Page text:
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Watch the iconic performance that showed the world that Prince was the true king

Prince onstage at the Rock & Roll Hall Of Fame 19th Annual Induction Dinner in 2004
(Image credit: Frank Micelotta/Getty Images )

Everyone's seen the video. Many have watched it multiple times. But the thrill never, ever fades. 

There's something celestial about the way Prince dominates the performance of The Beatles' While My Guitar Gently Weeps at the 2004 Rock and Roll Hall of Fame Induction Dinner. A cast of stars – Tom Petty, Steve Winwood and Jeff Lynne amongst them – have assembled onstage at New York's Waldorf Astoria Hotel to pay tribute to the song's writer, George Harrison. But everyone comes away talking about Prince.

The song has two solos. The first is played is by Marc Mann, guitarist with Jeff Lynne’s band, and it's a note-perfect if unspectacular facsimile of Eric Clapton's original. And then, at the three-and-a-half-minute mark, Prince steps forward. And he burns

It's a surprise to everyone involved, as it hasn't been rehearsed. In the wake of Prince's death in 2016, show producer Joel Gallen told the New York Times (opens in new tab) that Prince had taken a back seat when the band assembled to run through the song the previous evening. 

"When we get to the middle solo, where Prince is supposed to do it, Jeff Lynne’s guitar player just starts playing the solo," said Gallen. "Note for note, like Clapton. And Prince just stops and lets him do it and plays the rhythm, strums along. And we get to the big end solo, and Prince again steps forward to go into the solo, and this guy starts playing that solo too! Prince doesn’t say anything, just starts strumming, plays a few leads here and there, but for the most part, nothing memorable.

"So I talk to Prince about it, I sort of pull him aside and had a private conversation with him, and he was like: 'Look, let this guy do what he does, and I’ll just step in at the end. For the end solo, forget the middle solo.' And he goes, 'Don’t worry about it.' And then he leaves."

The solo is an almost other-worldly example of sustained brilliance, as if, for the best part of three minutes, Prince is determined to show everyone involved exactly how good he is. He's putting on a show for the other musicians as much as he is for the audience. And yet there are still highlights. The playing, of course, as Prince finger taps and conjures up harmonics and rips around the neck of his guitar, producing a masterclass in control that's little short of astonishing.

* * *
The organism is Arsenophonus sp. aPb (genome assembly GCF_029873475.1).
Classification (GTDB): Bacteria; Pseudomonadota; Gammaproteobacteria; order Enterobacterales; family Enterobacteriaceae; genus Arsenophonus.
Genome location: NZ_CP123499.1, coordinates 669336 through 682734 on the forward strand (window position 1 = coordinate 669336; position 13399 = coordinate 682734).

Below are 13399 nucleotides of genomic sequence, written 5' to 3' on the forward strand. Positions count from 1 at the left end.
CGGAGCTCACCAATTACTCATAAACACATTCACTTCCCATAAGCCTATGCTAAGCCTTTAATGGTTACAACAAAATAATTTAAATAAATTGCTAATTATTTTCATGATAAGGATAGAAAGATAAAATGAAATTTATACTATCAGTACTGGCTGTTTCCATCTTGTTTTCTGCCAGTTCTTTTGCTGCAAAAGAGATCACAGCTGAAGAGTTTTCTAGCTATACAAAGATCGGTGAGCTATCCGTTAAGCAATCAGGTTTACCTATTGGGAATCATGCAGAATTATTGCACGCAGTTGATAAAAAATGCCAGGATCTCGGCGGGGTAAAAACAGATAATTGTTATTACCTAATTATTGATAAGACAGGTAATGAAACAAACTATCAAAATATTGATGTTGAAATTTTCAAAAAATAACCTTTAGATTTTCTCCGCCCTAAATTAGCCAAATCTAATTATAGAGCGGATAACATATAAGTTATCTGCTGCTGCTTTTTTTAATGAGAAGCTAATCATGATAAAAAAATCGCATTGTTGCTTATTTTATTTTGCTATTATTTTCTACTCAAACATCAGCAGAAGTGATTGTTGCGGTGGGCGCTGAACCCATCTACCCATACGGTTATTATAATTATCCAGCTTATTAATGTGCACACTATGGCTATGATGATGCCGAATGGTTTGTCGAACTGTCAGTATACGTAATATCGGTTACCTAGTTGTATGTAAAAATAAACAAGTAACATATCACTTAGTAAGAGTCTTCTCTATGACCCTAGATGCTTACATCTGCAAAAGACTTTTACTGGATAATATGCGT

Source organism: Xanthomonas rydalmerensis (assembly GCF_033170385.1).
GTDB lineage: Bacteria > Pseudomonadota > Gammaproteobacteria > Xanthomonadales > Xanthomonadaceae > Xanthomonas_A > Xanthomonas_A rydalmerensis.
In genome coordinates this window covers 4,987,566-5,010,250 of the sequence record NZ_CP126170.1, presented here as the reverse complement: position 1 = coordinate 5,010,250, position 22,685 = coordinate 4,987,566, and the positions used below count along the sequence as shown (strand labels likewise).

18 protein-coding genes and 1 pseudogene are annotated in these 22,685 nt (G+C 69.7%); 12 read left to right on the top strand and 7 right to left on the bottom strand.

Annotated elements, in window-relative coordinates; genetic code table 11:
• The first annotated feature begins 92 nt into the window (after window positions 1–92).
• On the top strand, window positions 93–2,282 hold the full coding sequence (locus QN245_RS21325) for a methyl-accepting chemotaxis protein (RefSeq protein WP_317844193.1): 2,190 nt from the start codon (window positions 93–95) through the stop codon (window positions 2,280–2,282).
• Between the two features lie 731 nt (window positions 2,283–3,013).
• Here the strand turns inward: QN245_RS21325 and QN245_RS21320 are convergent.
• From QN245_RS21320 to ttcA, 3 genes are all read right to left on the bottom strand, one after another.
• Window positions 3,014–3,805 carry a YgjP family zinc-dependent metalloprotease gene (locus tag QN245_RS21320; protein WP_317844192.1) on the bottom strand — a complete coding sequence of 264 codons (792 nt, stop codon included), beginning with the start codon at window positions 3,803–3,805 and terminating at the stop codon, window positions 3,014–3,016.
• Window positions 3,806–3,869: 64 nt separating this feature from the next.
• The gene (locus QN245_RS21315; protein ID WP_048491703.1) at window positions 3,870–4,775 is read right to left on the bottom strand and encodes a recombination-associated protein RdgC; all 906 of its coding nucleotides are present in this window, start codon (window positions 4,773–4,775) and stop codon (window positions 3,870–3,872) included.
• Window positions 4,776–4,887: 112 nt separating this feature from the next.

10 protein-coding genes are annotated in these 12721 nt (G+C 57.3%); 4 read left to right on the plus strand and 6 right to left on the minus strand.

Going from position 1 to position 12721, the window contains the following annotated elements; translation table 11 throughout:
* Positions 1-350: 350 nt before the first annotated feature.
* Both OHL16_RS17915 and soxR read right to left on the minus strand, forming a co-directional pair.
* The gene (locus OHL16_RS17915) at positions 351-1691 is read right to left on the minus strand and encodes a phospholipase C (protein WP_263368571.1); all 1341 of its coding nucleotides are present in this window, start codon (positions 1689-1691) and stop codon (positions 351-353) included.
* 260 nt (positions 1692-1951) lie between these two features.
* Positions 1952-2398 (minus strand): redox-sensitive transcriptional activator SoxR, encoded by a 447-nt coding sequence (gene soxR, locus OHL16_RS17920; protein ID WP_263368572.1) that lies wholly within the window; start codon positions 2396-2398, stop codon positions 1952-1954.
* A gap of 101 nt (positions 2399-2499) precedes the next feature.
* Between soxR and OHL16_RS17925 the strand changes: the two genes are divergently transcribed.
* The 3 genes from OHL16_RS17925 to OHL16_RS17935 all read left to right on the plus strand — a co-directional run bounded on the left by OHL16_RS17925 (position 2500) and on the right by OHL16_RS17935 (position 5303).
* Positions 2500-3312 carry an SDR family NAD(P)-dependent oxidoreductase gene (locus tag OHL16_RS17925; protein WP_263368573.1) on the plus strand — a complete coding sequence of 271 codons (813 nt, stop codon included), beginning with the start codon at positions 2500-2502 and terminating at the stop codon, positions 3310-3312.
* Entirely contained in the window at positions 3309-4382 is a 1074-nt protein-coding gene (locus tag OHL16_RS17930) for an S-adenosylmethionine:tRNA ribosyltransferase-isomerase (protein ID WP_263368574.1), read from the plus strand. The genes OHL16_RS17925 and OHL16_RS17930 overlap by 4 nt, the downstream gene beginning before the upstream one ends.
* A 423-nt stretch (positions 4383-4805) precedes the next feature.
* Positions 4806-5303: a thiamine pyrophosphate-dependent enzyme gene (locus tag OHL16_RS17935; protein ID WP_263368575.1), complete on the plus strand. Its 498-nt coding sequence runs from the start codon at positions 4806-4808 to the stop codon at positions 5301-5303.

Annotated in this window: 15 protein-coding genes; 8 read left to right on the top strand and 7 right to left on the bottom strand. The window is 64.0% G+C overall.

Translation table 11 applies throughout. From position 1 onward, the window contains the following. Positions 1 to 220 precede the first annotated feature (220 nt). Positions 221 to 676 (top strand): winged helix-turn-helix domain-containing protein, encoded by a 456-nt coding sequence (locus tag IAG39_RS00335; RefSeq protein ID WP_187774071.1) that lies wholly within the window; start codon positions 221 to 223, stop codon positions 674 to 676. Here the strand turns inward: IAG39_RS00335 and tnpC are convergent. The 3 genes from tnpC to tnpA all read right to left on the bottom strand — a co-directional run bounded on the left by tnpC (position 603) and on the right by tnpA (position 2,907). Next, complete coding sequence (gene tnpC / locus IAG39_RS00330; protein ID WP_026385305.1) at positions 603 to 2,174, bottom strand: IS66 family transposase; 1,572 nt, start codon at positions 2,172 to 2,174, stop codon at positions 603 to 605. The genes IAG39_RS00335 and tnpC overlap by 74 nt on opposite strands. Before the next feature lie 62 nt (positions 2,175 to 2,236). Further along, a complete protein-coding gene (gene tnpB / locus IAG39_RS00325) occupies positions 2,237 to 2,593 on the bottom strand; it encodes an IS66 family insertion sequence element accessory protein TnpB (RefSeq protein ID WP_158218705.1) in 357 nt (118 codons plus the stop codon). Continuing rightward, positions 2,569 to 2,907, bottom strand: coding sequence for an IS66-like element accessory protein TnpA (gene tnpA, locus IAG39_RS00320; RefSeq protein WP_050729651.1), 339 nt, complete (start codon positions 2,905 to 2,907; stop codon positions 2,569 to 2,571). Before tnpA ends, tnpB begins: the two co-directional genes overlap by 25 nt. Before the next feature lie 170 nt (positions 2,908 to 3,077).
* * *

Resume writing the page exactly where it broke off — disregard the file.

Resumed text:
There's the moment when Prince turns his back to the audience and trust falls into the arms of his security detail as George's son Dhani Harrison looks on, his face giddy with delight. And there's the moment, at the end of the song, when Prince tosses his guitar into the air, turns his back on the rest of the band, and nonchalantly strolls off the stage. Job done. Thanks, you're welcome. 

"He just burned it up," said Petty. "You could feel the electricity of 'something really big’s going down here.'"

In 2021, producer Gallen re-edited the clip and uploaded it to YouTube. "17 years after this stunning performance by Prince, I finally had the chance to go in and re-edit it slightly, since there were several shots that were bothering me," he said. "I got rid of all the dissolves and made them all cuts, and added lots more close-ups of Prince during his solo. I think it’s better now."

Gallen's new edit also answered a lingering question: what happened to the guitar? In the original clip, Prince tosses the instrument into the air but you don't see it land, as if the heavens had opened up and called it home. Indeed, at least one of the musicians involved is still waiting for its return.  

“I just saw it go up, and I was astonished that it didn’t come back down again," said Petty's drummer, Steve Ferrone. "Everybody wonders where that guitar went, and I gotta tell you, I was on the stage, and I wonder where it went, too."

Gallen's new version of the performance reveals a somewhat less magical truth: instead of lingering on the soloist, the edit cuts to the back of the room, from where you can see the guitar fall, presumably to be rescued by the same person who caught Prince earlier in the song. 

This revelation may have removed a little mystery from the performance, but fans will continue to watch the clip, again and again and again. Because it's a magical, near-transcendent performance, during which Prince took his H.S. Anderson Mad Cat Telecaster and showed the world he was king. 

Fraser Lewry
Fraser Lewry

Online Editor at Louder/Classic Rock magazine since 2014. 36 years in music industry, online for 23. Also bylines for: Metal Hammer, Prog Magazine, The Word Magazine, The Guardian, The New Statesman, Saga, Music365. Former Head of Music at Xfm Radio, A&R at Fiction Records, early blogger, ex-roadie, published author. Once appeared in a Cure video dressed as a cowboy, and thinks any situation can be improved by the introduction of cats. Favourite Serbian trumpeter: Dejan Petrović.